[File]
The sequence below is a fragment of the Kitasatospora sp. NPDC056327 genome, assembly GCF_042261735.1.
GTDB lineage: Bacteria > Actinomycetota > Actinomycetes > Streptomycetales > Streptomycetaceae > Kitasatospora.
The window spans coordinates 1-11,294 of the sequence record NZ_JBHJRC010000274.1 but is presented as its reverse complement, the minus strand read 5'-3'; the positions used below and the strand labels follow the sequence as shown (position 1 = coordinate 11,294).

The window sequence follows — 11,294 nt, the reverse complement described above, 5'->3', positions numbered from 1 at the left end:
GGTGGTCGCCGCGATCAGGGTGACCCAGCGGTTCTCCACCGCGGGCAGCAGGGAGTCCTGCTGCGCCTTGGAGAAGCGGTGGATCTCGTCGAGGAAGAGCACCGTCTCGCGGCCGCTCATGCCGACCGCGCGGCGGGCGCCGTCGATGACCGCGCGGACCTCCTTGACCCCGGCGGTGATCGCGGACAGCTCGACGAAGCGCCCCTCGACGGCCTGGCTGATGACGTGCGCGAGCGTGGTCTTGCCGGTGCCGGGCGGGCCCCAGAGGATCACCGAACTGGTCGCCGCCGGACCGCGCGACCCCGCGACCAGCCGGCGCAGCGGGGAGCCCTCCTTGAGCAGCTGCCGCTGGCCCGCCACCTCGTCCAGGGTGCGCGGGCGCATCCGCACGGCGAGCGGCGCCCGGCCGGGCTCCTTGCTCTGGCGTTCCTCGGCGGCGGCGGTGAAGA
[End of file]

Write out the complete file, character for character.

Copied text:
The sequence below is a fragment of the Kitasatospora sp. NPDC056327 genome, assembly GCF_042261735.1.
GTDB lineage: Bacteria > Actinomycetota > Actinomycetes > Streptomycetales > Streptomycetaceae > Kitasatospora.
The window spans coordinates 1-11,294 of the sequence record NZ_JBHJRC010000274.1 but is presented as its reverse complement, the minus strand read 5'-3'; the positions used below and the strand labels follow the sequence as shown (position 1 = coordinate 11,294).

The window sequence follows — 11,294 nt, the reverse complement described above, 5'->3', positions numbered from 1 at the left end:
GGTGGTCGCCGCGATCAGGGTGACCCAGCGGTTCTCCACCGCGGGCAGCAGGGAGTCCTGCTGCGCCTTGGAGAAGCGGTGGATCTCGTCGAGGAAGAGCACCGTCTCGCGGCCGCTCATGCCGACCGCGCGGCGGGCGCCGTCGATGACCGCGCGGACCTCCTTGACCCCGGCGGTGATCGCGGACAGCTCGACGAAGCGCCCCTCGACGGCCTGGCTGATGACGTGCGCGAGCGTGGTCTTGCCGGTGCCGGGCGGGCCCCAGAGGATCACCGAACTGGTCGCCGCCGGACCGCGCGACCCCGCGACCAGCCGGCGCAGCGGGGAGCCCTCCTTGAGCAGCTGCCGCTGGCCCGCCACCTCGTCCAGGGTGCGCGGGCGCATCCGCACGGCGAGCGGCGCCCGGCCGGGCTCCTTGCTCTGGCGTTCCTCGGCGGCGGCGGTGAAGA